At one point during the game, Miguel Tejada lost the grip on his bat and sent it flying into the front row right in front of me. I was in the 5th row and barely missed out on grabbing it. I raced down the steps toward it (while everyone else was ducking for cover) and actually did get a hand on the bat, but there was another guy who had grabbed it half a second before me. Even though I could’ve tugged it out of his hands (the other guy wasn’t Leon, after all), I decided to let him have it. That seemed like the right thing to do, although the incident left me feeling bummed for the rest of the day. I also missed a foul ball by three feet in the top of the 9th. I had moved back a bit and had lots of empty seats around me. Long story short: I darted down the steps and cut through a row for a high foul pop-up; I was the closest one to it when it landed, but it smacked the concrete and bounced 50 feet away. The day featured a bunch of mini-successes and two big failures. At least I managed to get a ball from home plate umpire Eric Cooper after the game, but of course I got dissed again by the last coach to walk in from the Giants’ bullpen:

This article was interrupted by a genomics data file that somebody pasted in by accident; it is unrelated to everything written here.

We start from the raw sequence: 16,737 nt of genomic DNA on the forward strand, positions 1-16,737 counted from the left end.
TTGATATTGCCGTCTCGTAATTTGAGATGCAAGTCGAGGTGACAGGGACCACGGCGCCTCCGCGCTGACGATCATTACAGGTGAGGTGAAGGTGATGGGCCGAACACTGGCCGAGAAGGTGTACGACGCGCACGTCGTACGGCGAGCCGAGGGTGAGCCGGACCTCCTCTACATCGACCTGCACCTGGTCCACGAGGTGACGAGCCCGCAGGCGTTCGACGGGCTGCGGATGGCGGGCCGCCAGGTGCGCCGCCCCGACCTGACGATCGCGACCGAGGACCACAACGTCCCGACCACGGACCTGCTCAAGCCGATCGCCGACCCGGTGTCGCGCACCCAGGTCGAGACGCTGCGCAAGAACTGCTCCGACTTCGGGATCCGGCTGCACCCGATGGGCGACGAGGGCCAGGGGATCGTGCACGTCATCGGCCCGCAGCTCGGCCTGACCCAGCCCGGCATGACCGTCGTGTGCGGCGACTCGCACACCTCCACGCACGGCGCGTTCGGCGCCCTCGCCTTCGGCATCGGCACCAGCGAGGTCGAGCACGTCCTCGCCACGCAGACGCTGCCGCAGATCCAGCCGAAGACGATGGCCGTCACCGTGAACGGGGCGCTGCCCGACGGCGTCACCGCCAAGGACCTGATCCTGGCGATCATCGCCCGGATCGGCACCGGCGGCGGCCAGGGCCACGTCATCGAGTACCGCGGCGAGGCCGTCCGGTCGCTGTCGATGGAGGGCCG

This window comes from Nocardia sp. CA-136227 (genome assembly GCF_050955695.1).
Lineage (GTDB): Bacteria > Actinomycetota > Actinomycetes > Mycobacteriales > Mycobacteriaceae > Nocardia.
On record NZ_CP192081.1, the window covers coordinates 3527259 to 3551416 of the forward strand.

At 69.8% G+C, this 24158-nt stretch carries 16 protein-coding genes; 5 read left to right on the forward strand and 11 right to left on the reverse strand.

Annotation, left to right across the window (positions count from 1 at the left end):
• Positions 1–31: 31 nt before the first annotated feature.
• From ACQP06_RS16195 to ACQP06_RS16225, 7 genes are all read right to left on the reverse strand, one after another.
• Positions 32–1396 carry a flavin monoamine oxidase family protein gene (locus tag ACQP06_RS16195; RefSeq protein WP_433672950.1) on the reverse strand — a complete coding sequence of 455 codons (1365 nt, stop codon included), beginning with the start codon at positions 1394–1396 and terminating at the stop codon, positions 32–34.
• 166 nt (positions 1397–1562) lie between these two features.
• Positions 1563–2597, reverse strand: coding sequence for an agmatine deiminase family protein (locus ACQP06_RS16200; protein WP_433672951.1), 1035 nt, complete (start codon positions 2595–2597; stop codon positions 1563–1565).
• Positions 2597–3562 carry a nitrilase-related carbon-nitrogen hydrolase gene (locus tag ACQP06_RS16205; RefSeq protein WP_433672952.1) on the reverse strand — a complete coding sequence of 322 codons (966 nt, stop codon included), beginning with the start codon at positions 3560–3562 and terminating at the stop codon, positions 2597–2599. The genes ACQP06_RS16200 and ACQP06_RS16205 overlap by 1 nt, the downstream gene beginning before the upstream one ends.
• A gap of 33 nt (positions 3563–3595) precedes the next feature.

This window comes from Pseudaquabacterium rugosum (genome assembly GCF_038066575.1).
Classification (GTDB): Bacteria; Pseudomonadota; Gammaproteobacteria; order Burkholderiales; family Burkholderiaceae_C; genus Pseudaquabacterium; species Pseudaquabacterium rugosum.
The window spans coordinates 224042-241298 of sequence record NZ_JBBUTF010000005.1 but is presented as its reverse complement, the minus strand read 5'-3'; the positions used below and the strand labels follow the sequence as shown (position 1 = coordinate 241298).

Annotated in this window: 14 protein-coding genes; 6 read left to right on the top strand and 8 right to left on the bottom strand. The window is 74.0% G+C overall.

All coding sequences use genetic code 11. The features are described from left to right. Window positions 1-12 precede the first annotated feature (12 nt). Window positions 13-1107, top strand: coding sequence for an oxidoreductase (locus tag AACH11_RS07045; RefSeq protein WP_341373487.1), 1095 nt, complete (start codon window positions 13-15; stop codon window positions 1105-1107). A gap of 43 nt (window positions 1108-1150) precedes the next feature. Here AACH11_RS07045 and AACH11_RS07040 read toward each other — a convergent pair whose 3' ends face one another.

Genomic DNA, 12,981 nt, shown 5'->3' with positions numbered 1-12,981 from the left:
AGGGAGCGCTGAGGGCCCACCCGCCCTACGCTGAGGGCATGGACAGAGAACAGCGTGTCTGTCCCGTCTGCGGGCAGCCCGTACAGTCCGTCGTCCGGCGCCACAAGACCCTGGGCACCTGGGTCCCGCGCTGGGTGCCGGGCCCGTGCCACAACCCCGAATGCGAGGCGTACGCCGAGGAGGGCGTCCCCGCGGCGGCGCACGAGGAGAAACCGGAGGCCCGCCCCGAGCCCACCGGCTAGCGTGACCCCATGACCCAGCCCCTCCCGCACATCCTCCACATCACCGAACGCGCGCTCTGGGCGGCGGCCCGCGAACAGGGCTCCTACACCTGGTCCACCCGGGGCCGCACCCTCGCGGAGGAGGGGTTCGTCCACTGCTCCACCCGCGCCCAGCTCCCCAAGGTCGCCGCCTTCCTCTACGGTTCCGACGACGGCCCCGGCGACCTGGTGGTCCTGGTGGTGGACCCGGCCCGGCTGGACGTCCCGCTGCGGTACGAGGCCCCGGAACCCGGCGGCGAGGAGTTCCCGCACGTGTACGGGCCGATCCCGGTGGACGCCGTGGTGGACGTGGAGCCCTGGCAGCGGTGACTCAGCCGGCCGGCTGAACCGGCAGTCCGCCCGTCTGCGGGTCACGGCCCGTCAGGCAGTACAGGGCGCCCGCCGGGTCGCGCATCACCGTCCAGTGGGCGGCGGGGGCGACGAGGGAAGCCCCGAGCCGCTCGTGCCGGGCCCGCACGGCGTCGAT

He had two baseballs in his right hand and tossed them to kids. Can’t argue with that.
Final score: Mets 5, Giants 2.
• 212 balls in 25 games this season = 8.48 balls per game.
• 686 consecutive games with at least one ball
• 509 consecutive games in New York with at least one ball
• 365 consecutive Mets home games with at least one ball (338 games at Shea Stadium and 27 at Citi Field)
• 4,874 total balls
(I’m raising money again this season for Pitch In For Baseball, a non-profit charity that provides baseball equipment to underprivileged kids all over the world. Click here to learn more.)
• 41 donors
• $6.46 pledged per ball (if you add up all the pledges)
• $38.76 raised at this game
• $1,369.52 raised this season
Finally, here’s a side-by-side comparison of the four balls I kept; the image on the lower left shows them in regular light; the image on the lower right shows them in black light: